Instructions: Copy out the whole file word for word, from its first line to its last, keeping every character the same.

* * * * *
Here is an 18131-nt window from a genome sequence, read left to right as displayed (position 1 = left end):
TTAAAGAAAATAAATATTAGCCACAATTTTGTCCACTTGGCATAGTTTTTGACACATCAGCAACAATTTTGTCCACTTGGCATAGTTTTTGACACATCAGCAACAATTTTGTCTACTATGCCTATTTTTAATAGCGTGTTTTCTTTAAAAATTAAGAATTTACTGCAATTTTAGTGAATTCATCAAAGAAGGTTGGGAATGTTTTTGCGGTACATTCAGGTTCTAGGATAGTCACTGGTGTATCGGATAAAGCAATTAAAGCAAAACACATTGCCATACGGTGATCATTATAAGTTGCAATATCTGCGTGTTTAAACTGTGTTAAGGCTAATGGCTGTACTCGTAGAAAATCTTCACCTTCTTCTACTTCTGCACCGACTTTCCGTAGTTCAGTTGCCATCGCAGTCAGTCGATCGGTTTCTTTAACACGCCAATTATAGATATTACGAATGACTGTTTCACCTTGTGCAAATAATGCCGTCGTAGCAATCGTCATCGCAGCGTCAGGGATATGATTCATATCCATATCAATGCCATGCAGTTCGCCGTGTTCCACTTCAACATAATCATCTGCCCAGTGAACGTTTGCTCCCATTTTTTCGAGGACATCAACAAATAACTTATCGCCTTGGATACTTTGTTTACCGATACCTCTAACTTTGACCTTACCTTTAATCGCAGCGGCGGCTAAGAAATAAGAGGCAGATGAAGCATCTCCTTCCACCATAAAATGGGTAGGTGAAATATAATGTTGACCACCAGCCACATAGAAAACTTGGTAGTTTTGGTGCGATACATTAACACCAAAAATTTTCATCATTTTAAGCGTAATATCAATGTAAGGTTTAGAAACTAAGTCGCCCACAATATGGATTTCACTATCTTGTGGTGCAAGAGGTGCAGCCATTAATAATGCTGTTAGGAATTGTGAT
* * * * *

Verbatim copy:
Here is an 18131-nt window from a genome sequence, read left to right as displayed (position 1 = left end):
TTAAAGAAAATAAATATTAGCCACAATTTTGTCCACTTGGCATAGTTTTTGACACATCAGCAACAATTTTGTCCACTTGGCATAGTTTTTGACACATCAGCAACAATTTTGTCTACTATGCCTATTTTTAATAGCGTGTTTTCTTTAAAAATTAAGAATTTACTGCAATTTTAGTGAATTCATCAAAGAAGGTTGGGAATGTTTTTGCGGTACATTCAGGTTCTAGGATAGTCACTGGTGTATCGGATAAAGCAATTAAAGCAAAACACATTGCCATACGGTGATCATTATAAGTTGCAATATCTGCGTGTTTAAACTGTGTTAAGGCTAATGGCTGTACTCGTAGAAAATCTTCACCTTCTTCTACTTCTGCACCGACTTTCCGTAGTTCAGTTGCCATCGCAGTCAGTCGATCGGTTTCTTTAACACGCCAATTATAGATATTACGAATGACTGTTTCACCTTGTGCAAATAATGCCGTCGTAGCAATCGTCATCGCAGCGTCAGGGATATGATTCATATCCATATCAATGCCATGCAGTTCGCCGTGTTCCACTTCAACATAATCATCTGCCCAGTGAACGTTTGCTCCCATTTTTTCGAGGACATCAACAAATAACTTATCGCCTTGGATACTTTGTTTACCGATACCTCTAACTTTGACCTTACCTTTAATCGCAGCGGCGGCTAAGAAATAAGAGGCAGATGAAGCATCTCCTTCCACCATAAAATGGGTAGGTGAAATATAATGTTGACCACCAGCCACATAGAAAACTTGGTAGTTTTGGTGCGATACATTAACACCAAAAATTTTCATCATTTTAAGCGTAATATCAATGTAAGGTTTAGAAACTAAGTCGCCCACAATATGGATTTCACTATCTTGTGGTGCAAGAGGTGCAGCCATTAATAATGCTGTTAGGAATTGTGAT